‘I Believe In Unicorns’ – The Coming-Of-Age Film Every Woman Needs To See


There are two cultural essentials every teen girl needs – an anthem or a song that will enable her to relive that time in high school where crushes on boys were everything, and a coming-of-age film which defines womanhood, love and life from a decidedly female perspective, rather than from a male perspective with narrowly-defined female characters as seen from the male gaze.

We had the chance to talk to an award-winning filmmaker about her first feature ‘I Believe In Unicorns’ which is getting critical acclaim for being an aforementioned coming-of-age film for a new generation. Leah Meyerhoff is the brainchild behind this cinematic piece of genius which is igniting the imaginations and desires of audiences around the US.

Leah is a graduate of Brown University NYU’s Tisch School of the Arts. She is the founder of Film Fatales, a female filmmaker collective based out of New York City with chapters now around the world. Leah’s badassery doesn’t end there, she is also a Student Academy Award nominated director and her film has been nominated for various awards. We didn’t just want to talk about her brilliant film, which is screening all over the US, but also about the current landscape of female filmmakers given that there is a movement in Hollywood and in the greater film industry to give women a platform and voice like never before.

We should also point out the film’s creative team consists of Oscar nominated producer Heather Rae (Frozen River), and Emmy Award winning executive producer Allison Anders (Gas Food Lodging).


Since we are a website dedicated to feminism and promoting a positive and diverse representation of women in entertainment and the media, we figured Leah was the perfect person to answer some of our burning questions.

‘I Believe in Unicorns’ is the story of Davina, played by Natalie Dyer, an imaginative and strong-willed teenager who often escapes into a beautifully twisted fantasy life. Having grown up quickly as the sole caretaker of her disabled mother (The filmmaker’s mother Toni Meyerhoff), she looks for salvation in a new relationship with an older boy Sterling, played by Peter Vack. Davina is swept into a whirlwind of romance and adventure, but the enchantment of her new relationship quickly fades when Sterling’s volatile side begins to emerge.

The focus of the film and Leah’s career as a director created a perfect storm for our interview with her about being a female filmmaker, which we would kinda liken to a unicorn – a rare creature. Here’s what she had to say.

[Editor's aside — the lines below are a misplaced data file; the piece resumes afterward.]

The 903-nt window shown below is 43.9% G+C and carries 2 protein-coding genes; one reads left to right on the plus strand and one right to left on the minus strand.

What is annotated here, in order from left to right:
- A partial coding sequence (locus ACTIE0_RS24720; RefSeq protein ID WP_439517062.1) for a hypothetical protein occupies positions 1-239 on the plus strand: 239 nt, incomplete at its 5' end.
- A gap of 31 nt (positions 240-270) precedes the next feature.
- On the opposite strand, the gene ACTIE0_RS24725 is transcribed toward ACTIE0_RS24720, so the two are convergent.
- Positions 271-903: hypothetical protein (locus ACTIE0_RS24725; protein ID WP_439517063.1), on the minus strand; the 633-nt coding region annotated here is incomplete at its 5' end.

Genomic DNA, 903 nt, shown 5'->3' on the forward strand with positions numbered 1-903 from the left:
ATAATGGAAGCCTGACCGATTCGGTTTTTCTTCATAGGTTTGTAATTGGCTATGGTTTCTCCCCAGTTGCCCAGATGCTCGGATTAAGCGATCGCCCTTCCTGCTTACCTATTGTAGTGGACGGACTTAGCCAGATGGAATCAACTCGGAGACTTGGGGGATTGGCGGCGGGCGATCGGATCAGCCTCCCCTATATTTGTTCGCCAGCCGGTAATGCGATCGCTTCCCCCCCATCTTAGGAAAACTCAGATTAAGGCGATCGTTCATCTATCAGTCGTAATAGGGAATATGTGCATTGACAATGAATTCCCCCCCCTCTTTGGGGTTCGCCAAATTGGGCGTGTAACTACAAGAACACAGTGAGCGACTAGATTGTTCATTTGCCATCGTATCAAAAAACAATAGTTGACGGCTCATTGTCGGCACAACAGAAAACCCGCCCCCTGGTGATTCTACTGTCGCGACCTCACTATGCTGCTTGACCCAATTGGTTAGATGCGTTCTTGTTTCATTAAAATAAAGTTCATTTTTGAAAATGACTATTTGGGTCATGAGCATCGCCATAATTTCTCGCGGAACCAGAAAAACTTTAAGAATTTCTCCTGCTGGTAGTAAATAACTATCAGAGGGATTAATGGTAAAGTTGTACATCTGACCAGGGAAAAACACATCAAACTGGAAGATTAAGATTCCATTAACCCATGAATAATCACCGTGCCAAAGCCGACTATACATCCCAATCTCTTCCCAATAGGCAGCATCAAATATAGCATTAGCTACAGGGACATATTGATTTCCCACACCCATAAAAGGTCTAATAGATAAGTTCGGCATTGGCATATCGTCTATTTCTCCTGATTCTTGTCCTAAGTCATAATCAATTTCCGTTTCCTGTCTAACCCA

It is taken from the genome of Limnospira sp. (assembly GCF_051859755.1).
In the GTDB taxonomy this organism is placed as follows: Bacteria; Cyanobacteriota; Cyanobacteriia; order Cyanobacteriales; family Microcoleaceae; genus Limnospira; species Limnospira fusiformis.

Let’s talk about Unicorns! How did you come up with the idea for the film? The film is focused on a teen girl protagonist looking to find her way in life and love. What made you choose this storyline?

For my first feature film I wanted to tell the story of a complex, intelligent, imaginative teenage girl – the type of girl that we rarely get to see on the big screen. In creating the character, I drew upon memories from my own life, and also collaborated closely with our lead actress, who was 16 years old when we made the film. Together we explored the interior world of an artistic girl with a vivid imagination, and the lengths that people go to in order to feel loved.

We feel as if every teen girl needs a definitive teen girl film as a cultural canvas for their life, and ‘I believe in Unicorns’ has been described as that by some pretty big media outlets. How does that make you feel as a filmmaker?

When I was growing up, there were not many female characters on screen that I could relate to, which inspired me to not only make this particular film but to become a filmmaker in the first place. It is incredibly gratifying when young women (and men!) see a reflection of themselves or their lives in “I Believe in Unicorns”. By making a film about an emotionally complex, honest and imaginative teenage girl, I hope to expand our collective consciousness and create empathy for alternate points of view. Through the stories we choose to tell, we can create the world we want to live in.


You have won some pretty big-deal awards with the film as well as having it screened at SXSW and many countries around the world. Does that give you confidence as a filmmaker that you are on the right track?